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Spectrum anarchy: why self-governance of the radio spectrum works better than we think

Published online by Cambridge University Press:  11 June 2020

Pedro Bustamante*
Affiliation:
School of Computing and Information, University of Pittsburgh, Pittsburgh, PA, USA
Marcela Gomez
Affiliation:
School of Computing and Information, University of Pittsburgh, Pittsburgh, PA, USA
Ilia Murtazashvili
Affiliation:
Graduate School of Public and International Affairs, University of Pittsburgh, Pittsburgh, PA, USA
Martin Weiss
Affiliation:
School of Computing and Information, University of Pittsburgh, Pittsburgh, PA, USA
*
*Corresponding author. Email: pjb63@pitt.edu

Abstract

The exploitation of radio-electric spectrum bands for wireless transmission purposes has some features of the commons: it is subject to congestion and conflict without rules governing its use. The Coasean approach is to assign private property rights to overcome the tragedy of the spectrum commons. The process of assigning these rights is still centralized, with governments assigning property rights through agencies such as the Federal Communications Commission and National Telecommunications and Information Administration in the USA. We consider the possibility of self-governance of the spectrum. We use insights from the study of common pool resources governance to analyze the emergence of property rights to spectrum in a ‘government-less’ environment in which norms, rules, and enforcement mechanisms are solely the product of the repeated interactions among participants in the network. Our case study considers the spectrum-sharing arrangement in the 1,695–1,710 MHz band. Using agent-based modeling (ABM), we show that self-governance of the spectrum can work and under what conditions it is likely to improve the efficiency of the allocation of property rights.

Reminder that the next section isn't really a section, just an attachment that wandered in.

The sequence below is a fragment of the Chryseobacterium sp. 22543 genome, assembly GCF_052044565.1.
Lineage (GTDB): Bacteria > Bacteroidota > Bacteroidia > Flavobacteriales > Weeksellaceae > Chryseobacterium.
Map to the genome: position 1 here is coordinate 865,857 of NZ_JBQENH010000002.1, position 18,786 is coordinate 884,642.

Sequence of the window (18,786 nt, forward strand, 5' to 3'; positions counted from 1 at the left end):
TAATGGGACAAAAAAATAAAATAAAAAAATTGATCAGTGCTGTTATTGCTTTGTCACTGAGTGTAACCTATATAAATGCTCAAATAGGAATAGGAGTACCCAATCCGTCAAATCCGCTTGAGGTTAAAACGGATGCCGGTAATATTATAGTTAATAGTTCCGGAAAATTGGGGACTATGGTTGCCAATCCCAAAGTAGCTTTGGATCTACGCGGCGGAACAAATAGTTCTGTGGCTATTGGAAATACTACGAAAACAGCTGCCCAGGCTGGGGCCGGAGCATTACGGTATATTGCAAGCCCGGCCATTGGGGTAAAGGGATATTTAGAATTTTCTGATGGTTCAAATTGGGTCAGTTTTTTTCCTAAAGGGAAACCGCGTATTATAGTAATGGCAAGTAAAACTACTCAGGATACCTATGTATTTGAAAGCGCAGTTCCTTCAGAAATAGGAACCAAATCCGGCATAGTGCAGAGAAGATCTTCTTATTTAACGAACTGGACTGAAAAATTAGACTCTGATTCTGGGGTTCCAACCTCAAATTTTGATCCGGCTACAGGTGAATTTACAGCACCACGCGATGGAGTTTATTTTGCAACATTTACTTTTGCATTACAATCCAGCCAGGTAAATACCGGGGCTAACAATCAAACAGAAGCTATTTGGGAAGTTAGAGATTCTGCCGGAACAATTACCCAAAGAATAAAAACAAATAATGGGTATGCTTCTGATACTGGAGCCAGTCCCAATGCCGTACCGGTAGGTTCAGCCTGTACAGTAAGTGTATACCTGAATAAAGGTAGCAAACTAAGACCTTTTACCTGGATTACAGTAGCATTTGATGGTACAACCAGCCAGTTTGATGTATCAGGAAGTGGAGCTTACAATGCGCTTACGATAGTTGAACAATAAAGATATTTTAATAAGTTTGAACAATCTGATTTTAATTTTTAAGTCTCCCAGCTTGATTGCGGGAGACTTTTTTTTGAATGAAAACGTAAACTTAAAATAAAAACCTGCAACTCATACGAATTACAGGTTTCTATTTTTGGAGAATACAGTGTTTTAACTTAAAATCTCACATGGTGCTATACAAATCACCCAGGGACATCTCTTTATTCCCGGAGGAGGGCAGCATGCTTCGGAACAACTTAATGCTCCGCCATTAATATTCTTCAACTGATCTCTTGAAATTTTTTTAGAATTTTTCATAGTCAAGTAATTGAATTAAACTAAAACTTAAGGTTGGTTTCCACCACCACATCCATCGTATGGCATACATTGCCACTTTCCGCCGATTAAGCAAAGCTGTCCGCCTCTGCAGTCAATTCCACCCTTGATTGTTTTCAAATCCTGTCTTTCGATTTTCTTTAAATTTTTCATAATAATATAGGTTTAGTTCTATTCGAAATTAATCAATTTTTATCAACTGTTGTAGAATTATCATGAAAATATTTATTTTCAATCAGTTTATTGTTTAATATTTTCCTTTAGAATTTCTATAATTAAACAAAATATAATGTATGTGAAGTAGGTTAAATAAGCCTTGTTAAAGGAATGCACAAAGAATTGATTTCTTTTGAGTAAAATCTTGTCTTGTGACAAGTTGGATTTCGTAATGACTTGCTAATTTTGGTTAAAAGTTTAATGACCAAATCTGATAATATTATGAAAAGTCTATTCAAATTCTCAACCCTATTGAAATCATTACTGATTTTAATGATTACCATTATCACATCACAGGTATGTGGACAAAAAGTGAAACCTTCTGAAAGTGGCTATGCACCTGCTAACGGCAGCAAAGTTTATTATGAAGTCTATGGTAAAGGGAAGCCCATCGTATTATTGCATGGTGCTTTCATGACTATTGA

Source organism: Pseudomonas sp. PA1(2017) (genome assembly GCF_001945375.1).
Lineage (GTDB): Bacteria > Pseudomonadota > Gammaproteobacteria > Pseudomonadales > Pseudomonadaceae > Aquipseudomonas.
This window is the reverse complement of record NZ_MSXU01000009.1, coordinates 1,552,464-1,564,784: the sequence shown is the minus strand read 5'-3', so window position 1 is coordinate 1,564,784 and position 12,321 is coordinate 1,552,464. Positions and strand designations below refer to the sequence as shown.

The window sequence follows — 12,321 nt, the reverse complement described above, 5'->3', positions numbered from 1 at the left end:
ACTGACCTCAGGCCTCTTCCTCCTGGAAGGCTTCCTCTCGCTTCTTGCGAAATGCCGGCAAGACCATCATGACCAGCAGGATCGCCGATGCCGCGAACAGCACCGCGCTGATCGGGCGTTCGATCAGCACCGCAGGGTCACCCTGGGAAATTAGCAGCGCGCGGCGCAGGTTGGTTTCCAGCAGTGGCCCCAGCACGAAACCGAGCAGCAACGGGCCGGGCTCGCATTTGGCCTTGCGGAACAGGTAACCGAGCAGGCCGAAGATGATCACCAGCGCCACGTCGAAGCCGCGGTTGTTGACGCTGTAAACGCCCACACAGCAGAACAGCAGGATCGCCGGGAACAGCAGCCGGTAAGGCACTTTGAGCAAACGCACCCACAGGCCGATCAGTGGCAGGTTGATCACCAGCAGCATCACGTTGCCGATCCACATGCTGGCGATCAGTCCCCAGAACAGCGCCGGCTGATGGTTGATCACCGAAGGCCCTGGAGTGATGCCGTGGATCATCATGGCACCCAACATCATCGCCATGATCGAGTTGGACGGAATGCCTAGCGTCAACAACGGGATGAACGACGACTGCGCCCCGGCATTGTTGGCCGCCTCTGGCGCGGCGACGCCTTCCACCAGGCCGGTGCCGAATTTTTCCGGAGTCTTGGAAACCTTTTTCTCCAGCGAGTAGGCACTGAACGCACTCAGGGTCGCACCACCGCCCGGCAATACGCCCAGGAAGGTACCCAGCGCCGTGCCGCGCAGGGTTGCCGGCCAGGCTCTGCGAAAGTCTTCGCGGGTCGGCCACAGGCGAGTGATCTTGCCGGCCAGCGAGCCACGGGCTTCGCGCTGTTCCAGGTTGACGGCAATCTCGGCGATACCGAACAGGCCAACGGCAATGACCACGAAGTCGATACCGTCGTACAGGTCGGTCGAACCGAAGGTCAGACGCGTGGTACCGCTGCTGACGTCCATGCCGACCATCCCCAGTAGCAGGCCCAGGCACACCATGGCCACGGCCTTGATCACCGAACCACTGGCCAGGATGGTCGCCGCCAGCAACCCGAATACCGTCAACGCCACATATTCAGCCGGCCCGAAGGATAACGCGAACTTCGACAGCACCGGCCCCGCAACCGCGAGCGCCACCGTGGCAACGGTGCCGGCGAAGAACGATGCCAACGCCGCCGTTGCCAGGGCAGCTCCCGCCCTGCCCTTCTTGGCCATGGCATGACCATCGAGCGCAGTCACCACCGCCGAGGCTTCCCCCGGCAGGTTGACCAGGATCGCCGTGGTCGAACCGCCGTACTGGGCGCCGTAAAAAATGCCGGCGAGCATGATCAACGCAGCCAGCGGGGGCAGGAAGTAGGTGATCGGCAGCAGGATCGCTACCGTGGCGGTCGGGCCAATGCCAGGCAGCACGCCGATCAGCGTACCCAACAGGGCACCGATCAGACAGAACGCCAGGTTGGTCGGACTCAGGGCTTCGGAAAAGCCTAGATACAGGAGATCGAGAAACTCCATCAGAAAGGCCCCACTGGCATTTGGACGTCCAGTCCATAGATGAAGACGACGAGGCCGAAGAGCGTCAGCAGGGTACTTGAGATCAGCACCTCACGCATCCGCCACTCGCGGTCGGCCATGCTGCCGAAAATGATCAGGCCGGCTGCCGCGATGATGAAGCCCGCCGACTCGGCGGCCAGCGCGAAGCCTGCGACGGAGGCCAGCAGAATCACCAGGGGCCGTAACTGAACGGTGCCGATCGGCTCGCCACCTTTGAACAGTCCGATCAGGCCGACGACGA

Type
Research Article
Copyright
Copyright © Millennium Economics Ltd 2020

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